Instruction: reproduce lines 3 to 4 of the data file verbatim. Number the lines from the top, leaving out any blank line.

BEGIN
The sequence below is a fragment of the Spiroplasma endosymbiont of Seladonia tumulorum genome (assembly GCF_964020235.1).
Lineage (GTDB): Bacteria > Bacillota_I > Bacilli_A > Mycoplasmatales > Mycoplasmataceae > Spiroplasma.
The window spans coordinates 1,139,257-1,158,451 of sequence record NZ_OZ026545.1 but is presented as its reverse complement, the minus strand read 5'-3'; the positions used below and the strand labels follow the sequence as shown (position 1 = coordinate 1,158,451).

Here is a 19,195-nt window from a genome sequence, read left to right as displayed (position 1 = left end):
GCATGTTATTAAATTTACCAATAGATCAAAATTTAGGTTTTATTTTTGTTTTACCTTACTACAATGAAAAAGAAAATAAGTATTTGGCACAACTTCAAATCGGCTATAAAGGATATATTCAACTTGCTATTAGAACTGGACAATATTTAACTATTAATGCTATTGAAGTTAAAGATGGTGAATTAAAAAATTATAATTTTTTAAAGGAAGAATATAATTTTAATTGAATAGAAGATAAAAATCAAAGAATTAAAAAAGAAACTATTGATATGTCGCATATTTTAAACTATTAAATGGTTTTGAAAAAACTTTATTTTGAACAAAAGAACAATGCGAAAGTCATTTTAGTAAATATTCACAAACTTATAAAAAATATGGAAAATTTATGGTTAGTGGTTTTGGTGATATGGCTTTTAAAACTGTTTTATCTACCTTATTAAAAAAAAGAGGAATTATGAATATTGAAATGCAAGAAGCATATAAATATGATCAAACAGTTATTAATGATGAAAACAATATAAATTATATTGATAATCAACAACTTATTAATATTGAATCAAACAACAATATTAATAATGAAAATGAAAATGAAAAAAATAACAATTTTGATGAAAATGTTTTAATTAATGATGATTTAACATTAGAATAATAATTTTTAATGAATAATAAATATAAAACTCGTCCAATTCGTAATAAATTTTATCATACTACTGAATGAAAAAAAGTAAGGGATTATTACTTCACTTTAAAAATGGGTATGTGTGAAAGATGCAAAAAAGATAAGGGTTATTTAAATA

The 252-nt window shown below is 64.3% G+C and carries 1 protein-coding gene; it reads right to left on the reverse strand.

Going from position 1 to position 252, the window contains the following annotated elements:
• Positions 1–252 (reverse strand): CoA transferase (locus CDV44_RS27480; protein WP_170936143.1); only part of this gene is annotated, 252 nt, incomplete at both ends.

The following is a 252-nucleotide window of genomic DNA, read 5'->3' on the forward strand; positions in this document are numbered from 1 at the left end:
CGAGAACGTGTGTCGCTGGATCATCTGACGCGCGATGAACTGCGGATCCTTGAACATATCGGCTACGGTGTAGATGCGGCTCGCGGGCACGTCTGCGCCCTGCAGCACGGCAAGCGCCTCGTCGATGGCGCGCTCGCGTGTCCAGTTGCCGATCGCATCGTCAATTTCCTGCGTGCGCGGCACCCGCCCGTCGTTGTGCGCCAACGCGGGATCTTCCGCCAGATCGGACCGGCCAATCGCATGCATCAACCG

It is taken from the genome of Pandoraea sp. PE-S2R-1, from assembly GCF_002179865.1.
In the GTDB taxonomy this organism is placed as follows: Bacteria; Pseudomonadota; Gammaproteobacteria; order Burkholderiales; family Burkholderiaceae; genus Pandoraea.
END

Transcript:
The window spans coordinates 1,139,257-1,158,451 of sequence record NZ_OZ026545.1 but is presented as its reverse complement, the minus strand read 5'-3'; the positions used below and the strand labels follow the sequence as shown (position 1 = coordinate 1,158,451).

Here is a 19,195-nt window from a genome sequence, read left to right as displayed (position 1 = left end):